Blog Post

Time Warner Launches Virtual Drive, Calls It PVR

Time Warner Cable (TWC), like many other forward-thinking cable operators, started working on a personal video recorder back in 2003 as a hedge against the growing popularity of TiVo (TIVO). Four years later, the company has finally gotten around to releasing its service, except it lacks any ability to skip through commercials or fast-forward through video.

Cablevision (CVC), another New York-based cable operator, last year was trying to launch its own centralized DVR, but its forward thinking got the company sued. The TV executives missed the point: If the content was centralized, there was very little chance of people ripping it off their drives to share with friends.

Time Warner Cable didn’t want to take the risk, and instead came up with what is essentially a virtual hard drive, devoid of any intelligence. As for the inability to fast-forward, Mike Masnick at Techdirt puts it best: “The lack of the skipping features is an attempt to appease the content owners and advertising community, and once again proves that cable operators don’t seem to realize that subscription paying people are their primary (and only) customers.”

The service reminds me of a Dodo, and like the bird it is going to be extinct soon. And to think that it took them four years to come up with it; you have to wonder about the technical abilities of the incumbents.

8 Responses to “Time Warner Launches Virtual Drive, Calls It PVR”

  1. Om,

    You’re quite right. Start-over isn’t PVR, whatever the marketing guys call it.

    What it is, is popular!

    Look-back is even more interesting, since now you don’t even have to make it to your TV within the show’s scheduled hour! You just have to make it to the TV SOMETIME during the day! Cool!

    KK

  2. Kumar,

    just wondering does Start Over qualify as a PVR. To me it doesn’t/ Regardless, your point is well taken.

    On the issue of virtual drive, well what I mean is what kind of a PVR is it if you can skip or forward video. It is just virtual storage of video with playback functionality.

    I was going with sarcasm with the “Virtual Drive”

  3. tvjunkie

    Cable’s actually been doing some pretty cool stuff for a long time – they’re probably slower than I’d like to do some of the things they’re doing, but hey, have the satellite guys been any better? And I don’t see the phone guys doing anything major with that service yet!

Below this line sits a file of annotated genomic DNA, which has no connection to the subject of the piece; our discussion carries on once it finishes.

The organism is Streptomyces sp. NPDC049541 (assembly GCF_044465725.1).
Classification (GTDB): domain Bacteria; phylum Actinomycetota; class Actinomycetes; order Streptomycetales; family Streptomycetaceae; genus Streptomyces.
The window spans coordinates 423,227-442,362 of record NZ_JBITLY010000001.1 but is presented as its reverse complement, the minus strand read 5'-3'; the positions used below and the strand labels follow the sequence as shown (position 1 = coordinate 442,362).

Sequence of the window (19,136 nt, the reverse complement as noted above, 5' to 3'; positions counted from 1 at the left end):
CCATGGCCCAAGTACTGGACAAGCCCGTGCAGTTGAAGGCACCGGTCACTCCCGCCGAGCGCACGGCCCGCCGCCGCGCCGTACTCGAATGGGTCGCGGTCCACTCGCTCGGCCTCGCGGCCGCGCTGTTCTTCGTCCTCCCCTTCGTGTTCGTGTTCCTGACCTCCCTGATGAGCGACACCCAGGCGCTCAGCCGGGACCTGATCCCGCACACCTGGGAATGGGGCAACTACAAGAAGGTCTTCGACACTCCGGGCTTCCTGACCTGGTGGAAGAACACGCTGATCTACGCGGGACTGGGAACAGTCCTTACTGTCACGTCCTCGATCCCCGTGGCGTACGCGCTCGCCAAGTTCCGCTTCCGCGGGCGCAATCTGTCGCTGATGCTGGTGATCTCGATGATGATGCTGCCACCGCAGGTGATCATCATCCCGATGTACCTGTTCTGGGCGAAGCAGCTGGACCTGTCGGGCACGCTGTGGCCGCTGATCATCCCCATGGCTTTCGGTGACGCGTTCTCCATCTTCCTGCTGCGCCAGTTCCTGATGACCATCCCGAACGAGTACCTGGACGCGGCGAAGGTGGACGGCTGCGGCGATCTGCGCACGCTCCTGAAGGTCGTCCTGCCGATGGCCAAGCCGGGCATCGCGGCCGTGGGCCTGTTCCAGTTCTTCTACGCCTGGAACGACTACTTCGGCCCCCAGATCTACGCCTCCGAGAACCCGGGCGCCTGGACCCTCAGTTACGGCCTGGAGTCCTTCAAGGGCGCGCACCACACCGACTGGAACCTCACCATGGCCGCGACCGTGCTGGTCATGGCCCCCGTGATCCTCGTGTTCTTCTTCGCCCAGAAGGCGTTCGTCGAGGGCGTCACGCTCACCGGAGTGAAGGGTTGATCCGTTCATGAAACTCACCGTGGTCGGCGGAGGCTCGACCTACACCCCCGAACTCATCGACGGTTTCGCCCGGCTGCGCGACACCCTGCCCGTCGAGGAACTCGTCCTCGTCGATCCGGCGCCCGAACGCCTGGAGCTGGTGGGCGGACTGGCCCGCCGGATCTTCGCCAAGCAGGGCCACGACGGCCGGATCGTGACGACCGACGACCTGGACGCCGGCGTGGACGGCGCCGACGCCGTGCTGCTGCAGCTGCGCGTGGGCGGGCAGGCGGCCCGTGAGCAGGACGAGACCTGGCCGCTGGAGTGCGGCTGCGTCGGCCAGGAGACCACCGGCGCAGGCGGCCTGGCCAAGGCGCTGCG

Vyyo, TellyTopia, TVGuide – they’re some of the cooler startups in the Cable space that’re helping the cable guy get into the internet age.

    Hey, when Mark Cuban starts saying that the Internet is dead and Cable has the ability to be the saviour – we gotta think!

    http://hd.broadcastnewsroom.com/articles/viewarticle.jsp?id=165851

    The Mark Cuban episode shows cable’s got potential. Will they realise it? Donno. I sure hope they do. Check out this open letter from the previous poster:

    http://www.multichannel.com/article/CA6467903.html

  4. Om,

    The Cable TV industry is watching TWC’s “Start-over” and “Look-back” initiatives closely. The early consensus seems to be that the viewers like it.

    Start-over is for people who get home at 6:10PM and want to watch the 6:00PM news from the start – one click and you can watch it from the beginning. The viewer doesn’t know that it’s VOD behind the scenes, of course – it doesn’t need a VOD menu to access.

    Look-back is more ambitious and lets you see more things that aired that same day, I believe.

    I believe Start-over is free, not sure about Look-back. Where did you see the “virtual drive” feature? Could you please share more about that?

    Time Warner is doing things incrementally, and their consumers like it. From talking to several TWC people, a very large percentage of people in South Carolina were using start-over – much higher than were using VOD…

  5. hey andre,

    you sure that is the case. isn’t that more like a VoD – video on demand service that lets you forward and rewind stuff. I have not lived in new york for about 5 years so might not know.

  6. Here in NYC I pay $9/month for Time Warner Cable’s “DVR” service. It does not have the cripples you reference here. I was under the impression that this new “PVR” functionality was going to be added for free to the standard cable box.

    I think it’s a step up from the current cable box that doesn’t have any DVR-type functionality, even with the limitations on commercial fast forwarding…